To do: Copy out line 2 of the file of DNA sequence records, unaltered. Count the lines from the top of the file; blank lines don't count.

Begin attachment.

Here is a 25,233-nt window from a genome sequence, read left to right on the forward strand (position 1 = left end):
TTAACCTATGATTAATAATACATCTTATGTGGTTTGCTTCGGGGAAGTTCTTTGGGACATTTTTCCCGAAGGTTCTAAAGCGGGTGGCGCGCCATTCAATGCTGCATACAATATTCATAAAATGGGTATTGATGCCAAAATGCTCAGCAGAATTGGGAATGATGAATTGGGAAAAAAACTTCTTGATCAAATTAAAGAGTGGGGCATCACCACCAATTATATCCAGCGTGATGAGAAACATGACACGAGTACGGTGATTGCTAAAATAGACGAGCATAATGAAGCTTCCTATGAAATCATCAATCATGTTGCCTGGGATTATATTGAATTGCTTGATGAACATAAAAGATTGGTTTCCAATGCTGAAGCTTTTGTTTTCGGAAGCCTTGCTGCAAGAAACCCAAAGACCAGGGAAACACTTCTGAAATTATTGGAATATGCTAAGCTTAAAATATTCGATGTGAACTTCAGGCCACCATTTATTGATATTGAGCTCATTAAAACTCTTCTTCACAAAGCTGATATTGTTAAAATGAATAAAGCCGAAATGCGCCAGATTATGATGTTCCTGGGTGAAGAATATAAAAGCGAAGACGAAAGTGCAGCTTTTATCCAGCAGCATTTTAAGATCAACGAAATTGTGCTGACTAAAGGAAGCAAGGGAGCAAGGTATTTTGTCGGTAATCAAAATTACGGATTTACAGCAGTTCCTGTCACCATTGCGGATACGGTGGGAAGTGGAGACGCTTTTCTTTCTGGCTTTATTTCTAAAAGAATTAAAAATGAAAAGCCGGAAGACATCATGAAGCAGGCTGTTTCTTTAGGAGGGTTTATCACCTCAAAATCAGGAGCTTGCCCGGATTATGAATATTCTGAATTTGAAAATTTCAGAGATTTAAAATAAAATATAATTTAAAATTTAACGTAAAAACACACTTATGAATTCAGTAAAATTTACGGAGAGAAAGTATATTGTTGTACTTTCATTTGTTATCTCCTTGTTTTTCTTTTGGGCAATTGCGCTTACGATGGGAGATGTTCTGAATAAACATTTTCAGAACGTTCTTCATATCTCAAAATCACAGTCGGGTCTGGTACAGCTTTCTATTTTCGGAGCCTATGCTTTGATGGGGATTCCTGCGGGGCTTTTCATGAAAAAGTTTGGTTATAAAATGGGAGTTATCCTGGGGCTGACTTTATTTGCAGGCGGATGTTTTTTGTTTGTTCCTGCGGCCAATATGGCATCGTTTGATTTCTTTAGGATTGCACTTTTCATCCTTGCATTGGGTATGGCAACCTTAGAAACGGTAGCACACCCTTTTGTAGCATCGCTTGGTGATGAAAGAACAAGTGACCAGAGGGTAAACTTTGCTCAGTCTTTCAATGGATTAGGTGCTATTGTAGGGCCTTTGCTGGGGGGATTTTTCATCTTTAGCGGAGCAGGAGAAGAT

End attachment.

TTAACCTATGATTAATAATACATCTTATGTGGTTTGCTTCGGGGAAGTTCTTTGGGACATTTTTCCCGAAGGTTCTAAAGCGGGTGGCGCGCCATTCAATGCTGCATACAATATTCATAAAATGGGTATTGATGCCAAAATGCTCAGCAGAATTGGGAATGATGAATTGGGAAAAAAACTTCTTGATCAAATTAAAGAGTGGGGCATCACCACCAATTATATCCAGCGTGATGAGAAACATGACACGAGTACGGTGATTGCTAAAATAGACGAGCATAATGAAGCTTCCTATGAAATCATCAATCATGTTGCCTGGGATTATATTGAATTGCTTGATGAACATAAAAGATTGGTTTCCAATGCTGAAGCTTTTGTTTTCGGAAGCCTTGCTGCAAGAAACCCAAAGACCAGGGAAACACTTCTGAAATTATTGGAATATGCTAAGCTTAAAATATTCGATGTGAACTTCAGGCCACCATTTATTGATATTGAGCTCATTAAAACTCTTCTTCACAAAGCTGATATTGTTAAAATGAATAAAGCCGAAATGCGCCAGATTATGATGTTCCTGGGTGAAGAATATAAAAGCGAAGACGAAAGTGCAGCTTTTATCCAGCAGCATTTTAAGATCAACGAAATTGTGCTGACTAAAGGAAGCAAGGGAGCAAGGTATTTTGTCGGTAATCAAAATTACGGATTTACAGCAGTTCCTGTCACCATTGCGGATACGGTGGGAAGTGGAGACGCTTTTCTTTCTGGCTTTATTTCTAAAAGAATTAAAAATGAAAAGCCGGAAGACATCATGAAGCAGGCTGTTTCTTTAGGAGGGTTTATCACCTCAAAATCAGGAGCTTGCCCGGATTATGAATATTCTGAATTTGAAAATTTCAGAGATTTAAAATAAAATATAATTTAAAATTTAACGTAAAAACACACTTATGAATTCAGTAAAATTTACGGAGAGAAAGTATATTGTTGTACTTTCATTTGTTATCTCCTTGTTTTTCTTTTGGGCAATTGCGCTTACGATGGGAGATGTTCTGAATAAACATTTTCAGAACGTTCTTCATATCTCAAAATCACAGTCGGGTCTGGTACAGCTTTCTATTTTCGGAGCCTATGCTTTGATGGGGATTCCTGCGGGGCTTTTCATGAAAAAGTTTGGTTATAAAATGGGAGTTATCCTGGGGCTGACTTTATTTGCAGGCGGATGTTTTTTGTTTGTTCCTGCGGCCAATATGGCATCGTTTGATTTCTTTAGGATTGCACTTTTCATCCTTGCATTGGGTATGGCAACCTTAGAAACGGTAGCACACCCTTTTGTAGCATCGCTTGGTGATGAAAGAACAAGTGACCAGAGGGTAAACTTTGCTCAGTCTTTCAATGGATTAGGTGCTATTGTAGGGCCTTTGCTGGGGGGATTTTTCATCTTTAGCGGAGCAGGAGAAGAT